In this scenario and in the middle of the night, Goodfellow argued, the pilot would redirect towards the nearest safe airport.

“This pilot did all the right things,” he said. “Actually he was taking a direct route to Palau Langkawi, a 13,000ft (4,000m) strip with an approach over water at night with no obstacles. He did not turn back to Kuala Lumpur because he knew he had 8,000ft ridges to cross. He knew the terrain was friendlier towards Langkawi and also a shorter distance.”

This theory assumes that the plane was in fact controlled manually once it disappeared – and that it did not make it to Langkawi.

There was a fire throughout the plane

Many theories accept that the Inmarsat satellite analysis is accurate – that the plane headed south into the Indian Ocean and flew on for hours before a final, partial “handshake” in a remote location thousands of miles off the west coast of Australia.

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The issue here becomes explaining what happened in the cabin between the last contact with flight controllers and the plane’s seemingly inevitable crash far out to see.

One suggestion is that a fire broke out, not just in the cockpit but throughout the interior of the plane. The implication is that this resulted in the attempt to turn back, after which the fire killed those on board.

This theory would then have it that the fire went out before damaging the exterior of the plane, which flew on autopilot until its fuel ran out.

Yet such a fire would be expected to spread with at least some warning – and that surely would have given the pilots time to issue a mayday distress signal.

There was an explosion in the cockpit

The theory of a sudden explosion within the cockpit before the turn left could explain why there was no attempt to signal for help.

Since 9/11 cockpits doors have been fortified to become extremely difficult to bypass, and such a sudden incident could perhaps have incapacitated both pilots while keeping out the rest of the crew.

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This explanation does not seem to tally with the claims of some Malaysian officials, however, that the change in direction was the result of “seven or eight keystrokes into a computer on a knee-high pedestal between the captain and the first officer”, or the latest reports that the flight avoided detection deliberately.

There was a struggle at altitude

Though Malaysian officials believe that the plane was deliberately diverted, and that its communications systems were turned off one after the other, a detailed background check into all 227 passengers has cleared all of suspicion.

If, however, we do accept that the plane was the subject of a passenger hijacking, it remains to be explained why the hijackers did not try to do more than fly the plane into the middle of the southern Indian Ocean.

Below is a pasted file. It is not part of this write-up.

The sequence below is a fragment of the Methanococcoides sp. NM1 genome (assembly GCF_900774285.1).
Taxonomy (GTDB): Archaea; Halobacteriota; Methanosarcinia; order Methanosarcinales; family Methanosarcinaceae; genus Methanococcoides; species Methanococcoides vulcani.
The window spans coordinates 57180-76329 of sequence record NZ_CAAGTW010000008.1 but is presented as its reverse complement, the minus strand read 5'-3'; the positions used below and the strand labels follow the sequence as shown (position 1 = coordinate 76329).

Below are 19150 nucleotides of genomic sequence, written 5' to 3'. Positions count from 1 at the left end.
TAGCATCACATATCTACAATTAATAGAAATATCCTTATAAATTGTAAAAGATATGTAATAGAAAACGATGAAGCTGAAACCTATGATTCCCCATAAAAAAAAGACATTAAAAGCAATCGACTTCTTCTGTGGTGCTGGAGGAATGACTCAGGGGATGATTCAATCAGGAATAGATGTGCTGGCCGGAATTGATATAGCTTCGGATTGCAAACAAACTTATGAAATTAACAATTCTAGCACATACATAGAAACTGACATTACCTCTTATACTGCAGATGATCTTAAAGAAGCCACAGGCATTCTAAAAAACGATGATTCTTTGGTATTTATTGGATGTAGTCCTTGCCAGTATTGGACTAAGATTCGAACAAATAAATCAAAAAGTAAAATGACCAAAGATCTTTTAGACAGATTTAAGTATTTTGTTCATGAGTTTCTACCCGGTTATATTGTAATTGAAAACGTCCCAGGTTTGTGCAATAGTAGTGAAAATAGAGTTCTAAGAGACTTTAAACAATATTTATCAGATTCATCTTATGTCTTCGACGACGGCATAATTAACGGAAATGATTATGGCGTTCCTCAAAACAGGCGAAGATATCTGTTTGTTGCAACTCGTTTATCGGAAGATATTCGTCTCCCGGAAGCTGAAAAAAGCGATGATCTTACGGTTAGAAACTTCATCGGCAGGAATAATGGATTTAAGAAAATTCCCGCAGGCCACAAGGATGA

One theory suggests that there was some kind of struggle for control of the plane that ultimately ended with mutual destruction.

Further analysis of data by Malaysian officials suggests that the plane was flown erratically once it left civilian radar, climbing to 45,000ft before dropping very low. Buzdygan told the BBC he would resort to this sort of flying if faced with would-be hijackers. “I’d try to disorientate and confuse the hijackers by throwing them around,” he said.

There was a botched hijack attempt

The climb to 45,000ft could also have been carried out by the hijackers once they had taken control – in a bid to kill the passengers on board.

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At such an altitude it could be possible to depressurise the cabin, causing oxygen supplies to be deployed. These run out after 12-15 minutes and, if those flying the plane had access to another oxygen supply, could have been an attempt to prevent anyone intervening.

Under this theory the suggestion is clearly that the attempt failed, killing the hijackers as well.

The pilot committed suicide

As part of the ongoing criminal investigation in Malaysia, police are looking into the state of mind and possible motives of the captain Zaharie Ahmad Shah and co-pilot Fariq Abdul Hamid.

The Malaysian police chief Khalid Abu Bakar has said that “all possibilities” will be looked into, and there have been reports that Shah was going through a difficult marriage break-up.

Yet such comments have been rubbished by the man’s relatives, who have described him since as a dedicated family man and model professional.

Such an incident would mirror the Germanwings disaster, in which pilot Andreas Lubitz, who suffered from serious mental health problems, deliberately crashed his plane, killing all 150 people on board.

Hugh Dunleavy, the commercial director of Malaysia Airlines, described Shah as a seasoned pilot with an excellent record.

“There have been absolutely no implications that we are aware of that there was anything untoward in either his behaviour or attitude,” he told Reuters. “We have no reason to believe that there was anything, any actions, internally by the crew that caused the disappearance of this aircraft.”

It was sabotage – for a life insurance scam or corporate attack

One of the other strands of the criminal investigation regards whether the plane was subject to some form of sabotage – either as part of a life insurance scam or over industrial espionage.

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Bakar said that when passengers and crew were being investigated, police were looking for “Maybe somebody on the flight has bought a huge sum of insurance, who wants family to gain from it or somebody who has owed somebody so much money, you know, we are looking at all possibilities.”

There were also 20 employees of the US silicon chip company Freescale Semiconductor on board the plane at the time, and a retired Delta Airlines pilot has suggested the plane’s disappearance was an attempt to steal technology the engineers had applied – but not yet received – a patent for.

Naturally, some theorists have pinned the blame for this piece of corporate sabotage squarely on Lord Rothschild and the Illuminati.

There was a CIA cover-up

Finally, the former prime minister of Malaysia Mahathir Mohamad waded in last year with his own theory – suggesting that, one way or another, the CIA is definitely hiding something.

In a blog entry posted on 18 May 2014 entitled ‘Boeing Technology – What goes up must come down’, Dr Mahathir Mohamad makes ten claims including that the plane was taken over remotely by officials working for Boeing and the CIA.

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“The plane is somewhere, maybe without MAS markings,” reads Dr Mohamad’s post on chedet.

“Someone is hiding something. It is not fair that MAS and Malaysia should take the blame,” 88-year-old Dr Mahathir, who was Malaysia's prime minister between 1981 and 2003, alleges.

“Airplanes don’t just disappear,” he said, concluding: “For some reason the media will not print anything that involves Boeing or the CIA. I hope my readers will read this.”

Boeing have denied Dr Mohamed’s theory.